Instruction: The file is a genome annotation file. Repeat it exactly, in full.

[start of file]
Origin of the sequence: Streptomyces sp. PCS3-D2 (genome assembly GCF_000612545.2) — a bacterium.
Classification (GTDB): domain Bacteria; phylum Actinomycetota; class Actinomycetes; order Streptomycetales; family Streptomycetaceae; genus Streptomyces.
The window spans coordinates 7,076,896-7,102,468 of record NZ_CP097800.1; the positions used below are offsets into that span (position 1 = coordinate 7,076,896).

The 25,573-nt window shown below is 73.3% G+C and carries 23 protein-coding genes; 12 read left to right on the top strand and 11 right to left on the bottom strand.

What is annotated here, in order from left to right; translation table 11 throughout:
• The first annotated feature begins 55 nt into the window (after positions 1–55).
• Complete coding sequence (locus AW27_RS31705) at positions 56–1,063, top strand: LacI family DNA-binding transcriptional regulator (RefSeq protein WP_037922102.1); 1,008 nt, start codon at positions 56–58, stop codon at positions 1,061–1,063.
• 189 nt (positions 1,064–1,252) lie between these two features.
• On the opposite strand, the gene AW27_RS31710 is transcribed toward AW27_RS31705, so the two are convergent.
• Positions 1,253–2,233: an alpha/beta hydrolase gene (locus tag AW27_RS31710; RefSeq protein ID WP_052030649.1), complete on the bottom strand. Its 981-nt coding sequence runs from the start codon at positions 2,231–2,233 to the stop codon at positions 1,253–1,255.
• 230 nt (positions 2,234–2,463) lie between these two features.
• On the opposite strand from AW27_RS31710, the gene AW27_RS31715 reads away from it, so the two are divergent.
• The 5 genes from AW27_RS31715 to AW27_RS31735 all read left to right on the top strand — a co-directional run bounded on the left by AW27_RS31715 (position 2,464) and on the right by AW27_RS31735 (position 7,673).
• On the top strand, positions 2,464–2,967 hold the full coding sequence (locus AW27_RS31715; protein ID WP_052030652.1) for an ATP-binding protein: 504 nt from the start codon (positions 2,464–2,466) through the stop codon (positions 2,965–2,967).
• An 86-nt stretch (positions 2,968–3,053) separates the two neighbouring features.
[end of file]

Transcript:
Origin of the sequence: Streptomyces sp. PCS3-D2 (genome assembly GCF_000612545.2) — a bacterium.
Classification (GTDB): domain Bacteria; phylum Actinomycetota; class Actinomycetes; order Streptomycetales; family Streptomycetaceae; genus Streptomyces.
The window spans coordinates 7,076,896-7,102,468 of record NZ_CP097800.1; the positions used below are offsets into that span (position 1 = coordinate 7,076,896).

The 25,573-nt window shown below is 73.3% G+C and carries 23 protein-coding genes; 12 read left to right on the top strand and 11 right to left on the bottom strand.

What is annotated here, in order from left to right; translation table 11 throughout:
• The first annotated feature begins 55 nt into the window (after positions 1–55).
• Complete coding sequence (locus AW27_RS31705) at positions 56–1,063, top strand: LacI family DNA-binding transcriptional regulator (RefSeq protein WP_037922102.1); 1,008 nt, start codon at positions 56–58, stop codon at positions 1,061–1,063.
• 189 nt (positions 1,064–1,252) lie between these two features.
• On the opposite strand, the gene AW27_RS31710 is transcribed toward AW27_RS31705, so the two are convergent.
• Positions 1,253–2,233: an alpha/beta hydrolase gene (locus tag AW27_RS31710; RefSeq protein ID WP_052030649.1), complete on the bottom strand. Its 981-nt coding sequence runs from the start codon at positions 2,231–2,233 to the stop codon at positions 1,253–1,255.
• 230 nt (positions 2,234–2,463) lie between these two features.
• On the opposite strand from AW27_RS31710, the gene AW27_RS31715 reads away from it, so the two are divergent.
• The 5 genes from AW27_RS31715 to AW27_RS31735 all read left to right on the top strand — a co-directional run bounded on the left by AW27_RS31715 (position 2,464) and on the right by AW27_RS31735 (position 7,673).
• On the top strand, positions 2,464–2,967 hold the full coding sequence (locus AW27_RS31715; protein ID WP_052030652.1) for an ATP-binding protein: 504 nt from the start codon (positions 2,464–2,466) through the stop codon (positions 2,965–2,967).
• An 86-nt stretch (positions 2,968–3,053) separates the two neighbouring features.